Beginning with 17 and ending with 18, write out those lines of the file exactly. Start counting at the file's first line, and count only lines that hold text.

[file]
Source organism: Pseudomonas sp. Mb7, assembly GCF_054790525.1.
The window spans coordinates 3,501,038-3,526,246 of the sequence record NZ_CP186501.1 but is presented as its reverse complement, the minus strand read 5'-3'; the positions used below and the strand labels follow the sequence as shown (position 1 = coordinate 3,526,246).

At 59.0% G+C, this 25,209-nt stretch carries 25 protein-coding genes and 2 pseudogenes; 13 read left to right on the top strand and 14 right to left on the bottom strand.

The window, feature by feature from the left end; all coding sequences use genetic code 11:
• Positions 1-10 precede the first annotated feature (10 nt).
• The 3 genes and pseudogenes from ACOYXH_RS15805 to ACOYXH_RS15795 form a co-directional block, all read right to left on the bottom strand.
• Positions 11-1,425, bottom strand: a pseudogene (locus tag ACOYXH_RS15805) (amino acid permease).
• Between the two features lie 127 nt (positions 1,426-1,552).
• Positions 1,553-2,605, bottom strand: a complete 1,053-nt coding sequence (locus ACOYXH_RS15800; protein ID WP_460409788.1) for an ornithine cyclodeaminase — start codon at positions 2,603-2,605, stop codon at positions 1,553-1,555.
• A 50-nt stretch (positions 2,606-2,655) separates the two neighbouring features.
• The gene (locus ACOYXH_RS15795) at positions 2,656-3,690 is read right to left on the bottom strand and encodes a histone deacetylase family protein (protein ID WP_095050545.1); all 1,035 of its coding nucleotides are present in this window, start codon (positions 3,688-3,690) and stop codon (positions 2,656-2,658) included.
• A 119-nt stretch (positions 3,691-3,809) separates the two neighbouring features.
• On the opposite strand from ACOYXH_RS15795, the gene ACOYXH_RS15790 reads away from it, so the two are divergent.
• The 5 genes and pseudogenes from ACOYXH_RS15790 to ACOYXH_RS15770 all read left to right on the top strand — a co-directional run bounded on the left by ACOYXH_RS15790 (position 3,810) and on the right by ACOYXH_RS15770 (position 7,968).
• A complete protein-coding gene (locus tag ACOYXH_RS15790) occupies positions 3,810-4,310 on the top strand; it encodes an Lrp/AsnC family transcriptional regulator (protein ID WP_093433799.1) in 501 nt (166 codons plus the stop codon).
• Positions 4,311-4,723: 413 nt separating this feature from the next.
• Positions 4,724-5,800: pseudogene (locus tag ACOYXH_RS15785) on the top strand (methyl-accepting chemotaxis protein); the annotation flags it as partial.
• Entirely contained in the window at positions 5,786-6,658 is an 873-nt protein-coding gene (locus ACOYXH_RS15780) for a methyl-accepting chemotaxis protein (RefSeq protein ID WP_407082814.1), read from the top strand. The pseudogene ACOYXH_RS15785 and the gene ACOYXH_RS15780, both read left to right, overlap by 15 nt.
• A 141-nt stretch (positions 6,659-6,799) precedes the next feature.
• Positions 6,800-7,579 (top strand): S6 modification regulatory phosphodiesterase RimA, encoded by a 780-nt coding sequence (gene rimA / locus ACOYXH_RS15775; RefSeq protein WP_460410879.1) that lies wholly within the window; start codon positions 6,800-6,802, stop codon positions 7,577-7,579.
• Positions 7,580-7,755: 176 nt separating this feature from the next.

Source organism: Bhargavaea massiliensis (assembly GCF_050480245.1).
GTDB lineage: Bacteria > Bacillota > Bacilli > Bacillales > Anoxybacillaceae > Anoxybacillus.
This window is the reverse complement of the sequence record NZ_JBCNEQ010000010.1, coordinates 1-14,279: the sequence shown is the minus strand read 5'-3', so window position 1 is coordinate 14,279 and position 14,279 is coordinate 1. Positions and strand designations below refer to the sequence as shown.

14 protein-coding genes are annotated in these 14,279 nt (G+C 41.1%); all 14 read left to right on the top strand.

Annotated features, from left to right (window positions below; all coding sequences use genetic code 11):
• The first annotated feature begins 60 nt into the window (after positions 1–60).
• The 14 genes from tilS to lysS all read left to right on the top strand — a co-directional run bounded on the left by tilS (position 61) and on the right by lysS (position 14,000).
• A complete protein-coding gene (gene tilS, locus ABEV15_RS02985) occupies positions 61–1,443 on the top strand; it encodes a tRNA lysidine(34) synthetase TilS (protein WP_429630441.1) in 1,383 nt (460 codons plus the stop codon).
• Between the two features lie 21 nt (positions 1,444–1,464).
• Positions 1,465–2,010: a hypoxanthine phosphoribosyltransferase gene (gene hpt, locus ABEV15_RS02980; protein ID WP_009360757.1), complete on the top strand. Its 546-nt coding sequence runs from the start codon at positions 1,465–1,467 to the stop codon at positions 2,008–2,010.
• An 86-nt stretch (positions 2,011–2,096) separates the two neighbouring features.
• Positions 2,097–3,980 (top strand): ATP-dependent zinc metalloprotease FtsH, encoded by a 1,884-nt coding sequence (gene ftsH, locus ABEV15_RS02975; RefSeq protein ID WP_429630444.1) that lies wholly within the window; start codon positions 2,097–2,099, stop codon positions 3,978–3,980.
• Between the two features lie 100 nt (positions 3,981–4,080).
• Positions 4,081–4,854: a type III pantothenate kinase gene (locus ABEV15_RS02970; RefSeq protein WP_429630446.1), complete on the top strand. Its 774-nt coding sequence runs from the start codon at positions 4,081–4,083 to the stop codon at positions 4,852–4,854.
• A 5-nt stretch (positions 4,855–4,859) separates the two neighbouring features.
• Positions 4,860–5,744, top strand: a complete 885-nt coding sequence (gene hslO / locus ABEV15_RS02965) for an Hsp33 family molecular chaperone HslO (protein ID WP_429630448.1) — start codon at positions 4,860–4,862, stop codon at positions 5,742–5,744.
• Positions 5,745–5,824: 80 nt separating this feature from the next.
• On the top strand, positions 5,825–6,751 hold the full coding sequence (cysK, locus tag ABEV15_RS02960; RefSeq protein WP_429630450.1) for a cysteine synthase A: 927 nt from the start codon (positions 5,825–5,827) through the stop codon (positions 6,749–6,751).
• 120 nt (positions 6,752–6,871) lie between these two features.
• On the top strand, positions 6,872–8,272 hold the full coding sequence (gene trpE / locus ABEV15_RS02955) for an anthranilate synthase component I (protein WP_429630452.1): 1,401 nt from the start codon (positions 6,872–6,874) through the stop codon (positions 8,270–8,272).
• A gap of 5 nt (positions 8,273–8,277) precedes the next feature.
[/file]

• Positions 4,724-5,800: pseudogene (locus tag ACOYXH_RS15785) on the top strand (methyl-accepting chemotaxis protein); the annotation flags it as partial.
• Entirely contained in the window at positions 5,786-6,658 is an 873-nt protein-coding gene (locus ACOYXH_RS15780) for a methyl-accepting chemotaxis protein (RefSeq protein ID WP_407082814.1), read from the top strand. The pseudogene ACOYXH_RS15785 and the gene ACOYXH_RS15780, both read left to right, overlap by 15 nt.